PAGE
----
Interview: Liz Phair


    Liz Phair has never been one to do as she’s told. From her 1993 debut Exile in Guyville, to her current release Funstyle, Phair has been consistently pushing the envelope of not only her own creativity, but her place in the music industry. She sung blatantly about sex when no other woman was, she refused to conform to the narrow boxes the music business placed her in, and she did the opposite of what people told her to do, just because she could.

    Understandably, I was a little bit nervous as I waited for my coffee date with Ms. Phair in one of Vancouver’s downtown hotels. With artists, you never know what kind of personality you’re going to get that day, especially one with a reputation for being rebellious. But Phair is everything but intimidating.

    Petite and astonishingly fresh-faced, Phair is a small, blonde package with a load of personality. She’s giggly, kind, inquisitive and unguarded. She’s the type of person to tap you lightly on the shoulder and really engage you with whatever insightful thing she’s going to tell you. A good trait to have in anyone, let alone a rock star who, at this point in their long career, reserves the right to be jaded and cynical.


    The critical response to her latest album Funstyle alone is enough to put a chip on anyone’s shoulder. The album saw her leaving her old label in order to release this mix of experimental and traditional songs. I myself had the opportunity to review the album, and though I personally found it to be inconsistent, I admired Phair for taking the plunge and devoting herself to something so risky.

    But to Phair, the risk was something she had to take.

    “I’m very connected to my internal, deepest subconscious,” says Phair. “I’ve been listening to it for many, many years. That’s how I write songs, that’s how I’m creative. So I have a relationship and a responsibility to my subconscious and it really was pissed. “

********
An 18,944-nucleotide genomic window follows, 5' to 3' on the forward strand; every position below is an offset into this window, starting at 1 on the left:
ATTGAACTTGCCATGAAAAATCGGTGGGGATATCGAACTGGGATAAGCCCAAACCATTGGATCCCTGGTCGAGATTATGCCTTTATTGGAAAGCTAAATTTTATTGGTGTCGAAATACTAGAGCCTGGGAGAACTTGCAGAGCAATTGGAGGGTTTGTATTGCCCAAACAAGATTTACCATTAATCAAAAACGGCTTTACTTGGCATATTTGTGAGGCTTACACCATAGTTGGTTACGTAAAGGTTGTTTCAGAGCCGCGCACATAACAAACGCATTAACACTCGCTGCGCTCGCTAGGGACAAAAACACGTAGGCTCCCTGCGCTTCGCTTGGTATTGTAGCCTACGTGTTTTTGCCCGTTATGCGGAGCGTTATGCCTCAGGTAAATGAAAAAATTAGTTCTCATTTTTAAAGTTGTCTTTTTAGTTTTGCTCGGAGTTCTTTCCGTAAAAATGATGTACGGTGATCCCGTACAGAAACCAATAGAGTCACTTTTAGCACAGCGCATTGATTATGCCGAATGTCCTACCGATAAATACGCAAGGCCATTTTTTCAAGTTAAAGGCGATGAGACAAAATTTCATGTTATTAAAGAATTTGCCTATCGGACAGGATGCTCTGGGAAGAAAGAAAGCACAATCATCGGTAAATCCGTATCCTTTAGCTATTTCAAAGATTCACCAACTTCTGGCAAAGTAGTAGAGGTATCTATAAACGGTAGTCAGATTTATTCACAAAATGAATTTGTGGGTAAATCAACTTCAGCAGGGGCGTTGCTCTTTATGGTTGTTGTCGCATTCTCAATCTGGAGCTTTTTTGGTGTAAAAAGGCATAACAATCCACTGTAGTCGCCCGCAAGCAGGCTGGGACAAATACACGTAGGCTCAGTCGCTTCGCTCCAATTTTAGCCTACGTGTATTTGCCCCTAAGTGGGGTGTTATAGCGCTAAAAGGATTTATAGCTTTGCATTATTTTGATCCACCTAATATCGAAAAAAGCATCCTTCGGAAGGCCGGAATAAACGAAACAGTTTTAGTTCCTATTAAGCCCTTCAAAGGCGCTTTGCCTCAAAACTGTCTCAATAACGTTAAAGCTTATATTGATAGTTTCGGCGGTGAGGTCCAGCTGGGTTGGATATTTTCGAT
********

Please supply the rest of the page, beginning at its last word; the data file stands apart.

Not unheard of in the American music industry, the label executives were adamant that Phair not release the songs, something she touches on in the song “Smoke” where it’s called “career suicide.”

    “They were absolutely shocked and horrified and they just said no way, it’ll ruin your career,” she points out adamantly. “So I was put away for thirteen months and I was in talks with other labels to produce something very mature, sorta Guyville circa 2010. You know, ‘Good Liz.’ And right as I got up there towards it, this thing, my subconscious, just started screaming at me and I was like, ‘No, no, no, no.’ I waited 13 months, I’m not kidding about this. This is the most bizarre and interesting thing I’ve done lately, like, I’m sorry but I’m putting it out.”


    Phair didn’t have much time. She wanted to release it by July 4th and had decided to take the risk at the end of June. But they had interest from Rocket Science, an indie label, and it was off and running, released online in an almost secret manner.

    “I walked in there (to Rocket Science) and was like, here’s what I want to do… everyone thinks I’m crazy and by the way you’re going to be hated. You’re going to get all this hate press for the first few two or three months. So they were like, go for it. And I’m glad, I’m really glad.”

    Glad because she’s proud of the work she’s done on Funstyle, regardless of what any critic thinks (after all, that’s just one person’s opinion) and because she stuck to her guns and took the artistic leap no matter what the outcome.


    “Artistic stuff is weird,” she admits. “Sometimes it isn’t received well but it’s still legitimate for being a rung on a ladder. If you miss one, you have a hole in your ladder. It needs to be done. I really believe you have a responsibility to whatever this force is that helps you create. “

    This force that drives Liz is a powerful one. It’s seen her through many career highs and lows. I had to mention that I found it ironic that her self-titled release in 2003, which saw more “pop” songs like “Why Can’t I?”,  drew  a lot of backlash from critics and fans for selling out and yet Funstyle, which has her doing the exact opposite of selling out, is also drawing a lot of heat. A can’t win scenario?

    “Oh yeah,” she laughs. “I’ve given up the win thing. Nobody like to be walking into a headwind you know, it’s never ideal but I have never…honestly, when Guyville came out there was a huge backlash, even then. And now it’s like the holy holy. You know, people say it’s so great and everyone loved it , but  it was not so. There was a huge amount of backlash in that. She’s blonde, she’s from the suburbs, she doesn’t deserve this, she used her body to get this, she’s half naked on the cover and that’s why she got this. So they were there, even then. It was controversial and uncomfortable for a long time. Now, no one remembers that. All they remember is “oh, it’s the greatest.”


    Regardless, she doesn’t let the backlash, no matter what it’s about or where it comes from, hold her back.

    “As long as you’re true to your artistic self, posterity will show the growth of an artist. If I hadn’t put out Funstyle, well what’s coming next? Maybe I wouldn’t get to that next thing, I might have locked myself in a dead end and never climbed out of it. So those risks are essential.”